Dillinger Escape Plan revamps its old roster

Talented new drummer and guitarist complete new lineup

Tuesday, April 7th, 2009

Dillinger Escape Plan

Not long ago things looked pretty grim for Dillinger Escape Plan.

With its drummer Chris Pennie moving to Coheed and Cambria and a guitarist too injured to tour, it was uncertain whether the band could continue.

Vocalist Greg Puciato found himself talking to guitarist Ben Weinman about what he would do for a living once the band was over.

“Things have been pretty tumultuous,” Puciato says. “We got the record done and we thought that was the end of our problems. But then of course Weinman breaks his foot in a video shoot. Who breaks their foot in a video shoot? He’s like a real life Dennis the Menace. I told him I was gonna wrap him in bubble wrap for the next two months.”

Weinman’s foot injury was mild compared to the drama the band endured leading up to the release of Ire Works. The departure of two band members left the band frustrated and confused.

While in DEP, Pennie played some of the most difficult and unique drum parts, making his shoes hard to fill.

“We had a dream team of drummers, some from [the metal] scene, some not. As we were going through them, we found they couldn’t do it " not because of their availability; they were just physically daunted at the prospect of actually doing it, whether it was the actual playing or the amount they would need to tour,” Puciato explains.

“We talked to everyone, people like Terry Bozzio, and when they all said ‘No’ we were like, ‘We’re really up shit’s creek.’”

Just when it seemed like the end of DEP, there was finally a break in the clouds. As soon as Gil Sharone, formally from Stolen Babies, came into the picture, things started to look up.

“My friend Chris Hornerbrook from Poison the Well just told me, ‘I know this guy Gil who’s been giving me lessons. He’s the only guy I know who plays better than Chris [Pennie].’ I was really skeptical,” Puciato confesses.

“How could someone that young " 29 years old " be that good? None of us had ever heard Stolen Babies, but if you do hear them, it’s not even close to showing how good he really is.”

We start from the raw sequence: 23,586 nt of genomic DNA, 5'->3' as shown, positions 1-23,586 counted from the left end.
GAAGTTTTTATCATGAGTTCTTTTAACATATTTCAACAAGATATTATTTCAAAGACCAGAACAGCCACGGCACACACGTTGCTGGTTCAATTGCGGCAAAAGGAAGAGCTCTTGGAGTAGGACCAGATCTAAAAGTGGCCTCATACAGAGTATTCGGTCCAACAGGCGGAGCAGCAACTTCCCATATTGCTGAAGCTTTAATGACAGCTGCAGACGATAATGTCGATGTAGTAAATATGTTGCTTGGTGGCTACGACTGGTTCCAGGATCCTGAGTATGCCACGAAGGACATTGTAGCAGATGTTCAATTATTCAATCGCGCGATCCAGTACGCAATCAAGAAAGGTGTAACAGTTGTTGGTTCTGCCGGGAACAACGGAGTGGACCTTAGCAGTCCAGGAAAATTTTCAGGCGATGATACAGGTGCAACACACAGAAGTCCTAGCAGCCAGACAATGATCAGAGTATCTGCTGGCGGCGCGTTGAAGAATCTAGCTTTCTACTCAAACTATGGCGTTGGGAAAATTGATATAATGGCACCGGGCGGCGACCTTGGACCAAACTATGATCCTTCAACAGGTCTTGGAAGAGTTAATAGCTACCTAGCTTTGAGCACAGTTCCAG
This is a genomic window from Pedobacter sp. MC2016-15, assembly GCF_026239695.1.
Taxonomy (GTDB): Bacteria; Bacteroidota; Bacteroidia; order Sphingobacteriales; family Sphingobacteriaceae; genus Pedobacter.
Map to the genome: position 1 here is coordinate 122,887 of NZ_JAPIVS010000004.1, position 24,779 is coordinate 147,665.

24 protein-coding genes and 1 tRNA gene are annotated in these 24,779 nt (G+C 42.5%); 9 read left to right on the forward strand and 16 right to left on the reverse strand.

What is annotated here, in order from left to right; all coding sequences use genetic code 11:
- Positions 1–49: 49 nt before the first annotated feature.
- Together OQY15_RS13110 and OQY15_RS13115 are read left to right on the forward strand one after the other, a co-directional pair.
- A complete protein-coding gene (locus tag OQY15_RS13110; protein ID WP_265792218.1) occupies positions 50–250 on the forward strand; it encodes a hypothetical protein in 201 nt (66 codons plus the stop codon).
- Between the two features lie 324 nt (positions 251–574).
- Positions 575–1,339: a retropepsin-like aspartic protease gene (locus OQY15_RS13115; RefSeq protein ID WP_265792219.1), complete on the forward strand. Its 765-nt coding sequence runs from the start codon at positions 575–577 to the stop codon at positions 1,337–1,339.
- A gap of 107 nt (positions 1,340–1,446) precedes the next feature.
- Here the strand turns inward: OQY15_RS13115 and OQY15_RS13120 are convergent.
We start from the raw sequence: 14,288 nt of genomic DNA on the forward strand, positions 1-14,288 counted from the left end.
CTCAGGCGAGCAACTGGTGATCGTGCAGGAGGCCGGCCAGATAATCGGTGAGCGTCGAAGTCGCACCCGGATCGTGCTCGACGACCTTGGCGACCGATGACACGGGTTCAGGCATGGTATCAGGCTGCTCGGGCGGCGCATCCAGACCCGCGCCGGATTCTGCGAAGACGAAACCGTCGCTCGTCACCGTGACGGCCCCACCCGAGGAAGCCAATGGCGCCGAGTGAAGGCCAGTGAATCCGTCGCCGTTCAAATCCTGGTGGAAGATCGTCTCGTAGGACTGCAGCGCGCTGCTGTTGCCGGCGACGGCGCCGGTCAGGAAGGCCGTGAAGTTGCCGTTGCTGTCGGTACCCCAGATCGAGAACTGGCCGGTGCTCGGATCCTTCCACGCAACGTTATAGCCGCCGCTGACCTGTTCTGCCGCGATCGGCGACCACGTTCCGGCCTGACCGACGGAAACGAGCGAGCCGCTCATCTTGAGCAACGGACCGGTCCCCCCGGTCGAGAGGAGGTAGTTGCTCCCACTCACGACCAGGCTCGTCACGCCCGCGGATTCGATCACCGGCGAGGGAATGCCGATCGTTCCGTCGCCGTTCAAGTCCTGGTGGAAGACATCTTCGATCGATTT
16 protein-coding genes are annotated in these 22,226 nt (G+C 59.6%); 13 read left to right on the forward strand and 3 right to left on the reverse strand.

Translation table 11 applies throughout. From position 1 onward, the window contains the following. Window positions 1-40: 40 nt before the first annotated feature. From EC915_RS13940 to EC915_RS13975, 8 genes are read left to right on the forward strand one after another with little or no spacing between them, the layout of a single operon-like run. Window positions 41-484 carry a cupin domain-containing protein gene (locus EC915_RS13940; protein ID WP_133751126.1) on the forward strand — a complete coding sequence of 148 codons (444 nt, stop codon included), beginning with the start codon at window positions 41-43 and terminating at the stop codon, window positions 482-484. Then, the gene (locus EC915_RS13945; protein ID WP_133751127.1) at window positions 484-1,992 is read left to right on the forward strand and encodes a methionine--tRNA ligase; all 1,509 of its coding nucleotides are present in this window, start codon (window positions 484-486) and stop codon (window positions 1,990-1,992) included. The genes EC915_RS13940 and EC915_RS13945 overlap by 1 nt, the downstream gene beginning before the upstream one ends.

Sharone proved to be just what the band needed. Seamlessly blending into the mix, He immediately became attached to the band. The members were astounded and impressed at how quickly he picked up the parts, and how someone so young and relatively unheard of could play them at all.

“He sent us a video of him doing it and it was just so raw,” Puciato recalls. “Some people would tell us they had ‘Panasonic Youth’ nailed and I would be like, ‘Oh, cool man. Send it over’ and it would just be someone playing a blast beat for three minutes,” Puciato says.

“So I talked to [Sharone] on the phone and sent him what would end up being ‘Lurch’ and ‘Fix Your Face.’ We thought it would be like two weeks, but two days later he called me at like 3 a.m. and was like ‘Dude listen to this, I got you on speaker phone.’ And he just ripped through it perfectly. I tried to stay cool and told him ‘Yeah man, that sounds cool, we’ll get back to you.’ But then I just called Ben and went nuts.”

Not only was last Saturday’s show the first the band has played in 15 months, it was also the first time DEP played with its brand new lineup, which included both Sharone and guitarist Jeff Tuttle. Thinking back to the last time DEP toured with AFI and Between the Buried and Me, Puciato is occasionally appalled at how wild his onstage antics have been.

“I have no idea what people should expect at a [DEP] show,” Puciato says. “I could tell you three years ago but I don’t even know now. I look at videos of us playing on YouTube and I’m just thinking, ‘Wow " that’s fucking crazy! Who does that?’

“I see videos of myself running across people’s heads and I say, ‘Why would I do that? That’s not safe.’ I know that I have it in me now, like when I would throw a mic stand across the room. Maybe now I’ll just pick it up and midway through I’ll just gently set it down.”

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